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The ups and downs of high altitude mountaineering
  1. Damian Miles Bailey
  1. Senior Lecturer in Physiology, 1998 Mt Kanchenjunga Medical Expedition, c/o Hypoxia Research Unit, Health and Exercise Sciences Research Laboratory, University of Glamorgan, Pontypridd CF37 1DL, UK

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    Editor,—Professor Craig Sharp delighted us with a recent account of his world record ascent of Mt Kilimanjaro in the 1960s and voiced his concerns about the physiological dangers inherent in such a feat;1 the madness and exuberance of youth! It is interesting to note that this record was established during the height of one of the most unforgettable debates in mountaineering history provoked by the initial uncertainties of Barcroft, Margaria, and Henderson, the possibility of an “oxygenless” ascent of Mt Everest. The epochal ascent without supplemental oxygen by Messner in 1978 subsequently put paid to any speculation and reinforced what T H Huxley (1825–1895) once remarked “The great tragedy of science; the slaying of a beautiful hypothesis by an ugly fact!”

    The “get up and get down” philosophy of mountaineering has become an increasingly popular practice among enthusiasts who are either pitting their physical attributes against the stopwatch or, as Messner would maintain, merely limiting their time spent in the “death zone”. Perhaps the most astonishing feat of all was achieved during an Italian expedition to Mt Everest in May 1996 when Hans Kammerlander summited via the North Col in a record time of 17 hours and then descended to basecamp on skiis! However, although extending the envelope of human endurance, the risks inherent in such an extreme sport simply cannot be ignored.

    For example, research in our laboratory has recently indicated a pronounced increase in metabolic biomarkers of free radical and skeletal muscle damage at 5100 m due primarily to the oxidative and reductive stress imposed by physical exercise and environmental hypoxia respectively. We have also incriminated free radicals in the pathophysiology of acute mountain sickness and endothelial dysfunction at high altitude.2 Thus, when one considers the average hourly ascent rates by Sharp and Kammerlander of about 611 m and about 215 m respectively compared with the more leisurely 12–30 m typically encountered during a Himalayan expedition, the potential for suffering at the hands (or more appropriately electrons!) of these ubiquitous biomolecules is all too apparent. Free radical generation may be further compounded during a rapid as opposed to a steady controlled descent because of the mechanical trauma of eccentric muscle contractions and greater increase in arterial pO2 implicit in reoxygenation injury.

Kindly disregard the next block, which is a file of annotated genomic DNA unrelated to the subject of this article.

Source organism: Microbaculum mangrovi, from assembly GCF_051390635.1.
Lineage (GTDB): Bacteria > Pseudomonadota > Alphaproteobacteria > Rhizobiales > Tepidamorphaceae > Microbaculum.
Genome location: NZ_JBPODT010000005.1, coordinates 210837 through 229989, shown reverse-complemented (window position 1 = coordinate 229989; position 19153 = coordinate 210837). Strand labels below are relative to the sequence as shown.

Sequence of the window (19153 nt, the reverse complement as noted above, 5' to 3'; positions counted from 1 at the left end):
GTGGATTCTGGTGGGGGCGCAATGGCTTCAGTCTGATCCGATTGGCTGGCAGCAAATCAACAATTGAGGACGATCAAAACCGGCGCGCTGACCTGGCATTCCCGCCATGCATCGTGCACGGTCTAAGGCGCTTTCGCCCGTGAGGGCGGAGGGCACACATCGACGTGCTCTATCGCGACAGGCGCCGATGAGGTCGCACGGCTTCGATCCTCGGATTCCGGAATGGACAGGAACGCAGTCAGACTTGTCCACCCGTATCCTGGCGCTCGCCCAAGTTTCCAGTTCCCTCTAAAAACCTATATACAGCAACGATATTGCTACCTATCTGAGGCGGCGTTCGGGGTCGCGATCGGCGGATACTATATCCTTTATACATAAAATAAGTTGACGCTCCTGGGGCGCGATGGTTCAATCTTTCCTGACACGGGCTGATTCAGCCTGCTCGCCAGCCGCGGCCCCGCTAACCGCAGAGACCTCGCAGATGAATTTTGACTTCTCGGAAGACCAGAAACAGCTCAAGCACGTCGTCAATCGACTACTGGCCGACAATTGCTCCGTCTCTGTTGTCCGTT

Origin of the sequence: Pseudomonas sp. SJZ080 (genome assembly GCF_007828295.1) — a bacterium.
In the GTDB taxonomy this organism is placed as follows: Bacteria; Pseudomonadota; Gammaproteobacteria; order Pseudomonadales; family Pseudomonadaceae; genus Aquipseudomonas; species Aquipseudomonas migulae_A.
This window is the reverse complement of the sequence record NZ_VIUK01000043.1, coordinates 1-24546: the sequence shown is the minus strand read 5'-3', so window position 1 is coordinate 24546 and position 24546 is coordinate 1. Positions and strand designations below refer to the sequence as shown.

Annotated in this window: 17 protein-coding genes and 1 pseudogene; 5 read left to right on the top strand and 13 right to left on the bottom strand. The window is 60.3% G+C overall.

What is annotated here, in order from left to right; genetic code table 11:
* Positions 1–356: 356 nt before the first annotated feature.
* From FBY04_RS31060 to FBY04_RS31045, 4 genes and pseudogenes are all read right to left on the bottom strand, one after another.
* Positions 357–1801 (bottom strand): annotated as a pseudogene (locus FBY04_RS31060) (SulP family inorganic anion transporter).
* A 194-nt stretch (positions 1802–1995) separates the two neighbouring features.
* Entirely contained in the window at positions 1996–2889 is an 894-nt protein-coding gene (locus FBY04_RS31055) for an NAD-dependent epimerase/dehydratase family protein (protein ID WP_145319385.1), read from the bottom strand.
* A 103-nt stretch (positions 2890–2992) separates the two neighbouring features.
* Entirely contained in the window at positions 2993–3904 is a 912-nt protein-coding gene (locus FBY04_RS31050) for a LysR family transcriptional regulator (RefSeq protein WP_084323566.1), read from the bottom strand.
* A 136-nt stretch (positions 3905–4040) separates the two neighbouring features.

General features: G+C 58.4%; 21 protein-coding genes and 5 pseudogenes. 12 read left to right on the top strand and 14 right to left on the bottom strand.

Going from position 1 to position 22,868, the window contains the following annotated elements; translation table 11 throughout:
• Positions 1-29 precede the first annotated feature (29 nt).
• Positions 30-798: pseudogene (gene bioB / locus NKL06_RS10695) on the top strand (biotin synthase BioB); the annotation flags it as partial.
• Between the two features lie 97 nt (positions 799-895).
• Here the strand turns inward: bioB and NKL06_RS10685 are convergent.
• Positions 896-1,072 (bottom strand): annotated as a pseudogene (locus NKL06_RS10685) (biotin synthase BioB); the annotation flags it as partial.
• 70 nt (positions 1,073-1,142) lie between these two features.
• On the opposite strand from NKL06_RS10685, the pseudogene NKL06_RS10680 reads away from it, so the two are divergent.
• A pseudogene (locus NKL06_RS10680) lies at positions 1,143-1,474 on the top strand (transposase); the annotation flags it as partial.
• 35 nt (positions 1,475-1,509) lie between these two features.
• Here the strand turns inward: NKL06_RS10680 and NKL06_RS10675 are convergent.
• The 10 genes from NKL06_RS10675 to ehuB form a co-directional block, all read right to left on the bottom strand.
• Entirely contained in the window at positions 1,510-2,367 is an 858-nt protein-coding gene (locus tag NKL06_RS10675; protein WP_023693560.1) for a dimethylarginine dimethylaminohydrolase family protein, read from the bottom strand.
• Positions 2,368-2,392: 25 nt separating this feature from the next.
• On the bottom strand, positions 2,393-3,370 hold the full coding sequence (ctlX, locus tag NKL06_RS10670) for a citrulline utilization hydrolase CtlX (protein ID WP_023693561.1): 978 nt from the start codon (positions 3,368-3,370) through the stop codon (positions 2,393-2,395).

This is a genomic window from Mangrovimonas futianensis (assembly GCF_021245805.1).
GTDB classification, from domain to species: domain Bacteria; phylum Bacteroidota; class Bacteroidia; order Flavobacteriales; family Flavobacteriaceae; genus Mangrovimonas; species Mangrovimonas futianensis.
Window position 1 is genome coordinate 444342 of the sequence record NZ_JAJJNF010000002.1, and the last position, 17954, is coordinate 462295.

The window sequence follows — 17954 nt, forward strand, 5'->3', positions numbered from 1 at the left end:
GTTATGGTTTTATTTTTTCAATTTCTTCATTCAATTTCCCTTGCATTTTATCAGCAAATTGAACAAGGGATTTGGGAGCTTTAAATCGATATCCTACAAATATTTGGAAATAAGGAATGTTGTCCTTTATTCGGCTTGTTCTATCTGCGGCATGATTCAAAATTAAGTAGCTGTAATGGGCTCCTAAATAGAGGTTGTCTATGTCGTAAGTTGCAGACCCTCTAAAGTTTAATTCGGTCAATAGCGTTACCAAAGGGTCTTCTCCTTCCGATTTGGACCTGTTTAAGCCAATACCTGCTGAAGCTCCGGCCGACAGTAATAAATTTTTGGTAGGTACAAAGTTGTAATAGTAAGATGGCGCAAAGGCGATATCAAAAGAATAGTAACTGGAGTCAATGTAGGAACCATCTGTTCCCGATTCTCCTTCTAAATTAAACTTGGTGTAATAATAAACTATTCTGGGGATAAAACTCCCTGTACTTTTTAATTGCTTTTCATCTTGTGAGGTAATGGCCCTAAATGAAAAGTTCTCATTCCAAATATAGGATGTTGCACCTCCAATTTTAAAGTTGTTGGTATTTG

But how do these mountaineers achieve such remarkable feats and survive to tell the tale when others falter even at the slightest whiff of hypoxia? The fact that Professor Sharp was effectively a native highlander at the time of his record suggests that acclimatisation may have conferred at least some protection. Or perhaps he is one of the genetically gifted with the I allele of the ACE gene recently associated with improved performance at high altitude?3 While this remains a riddle wrapped in a mystery inside an enigma, it would seem wise counselling to ensure that those antioxidants are packed before visiting one of nature's wonders!


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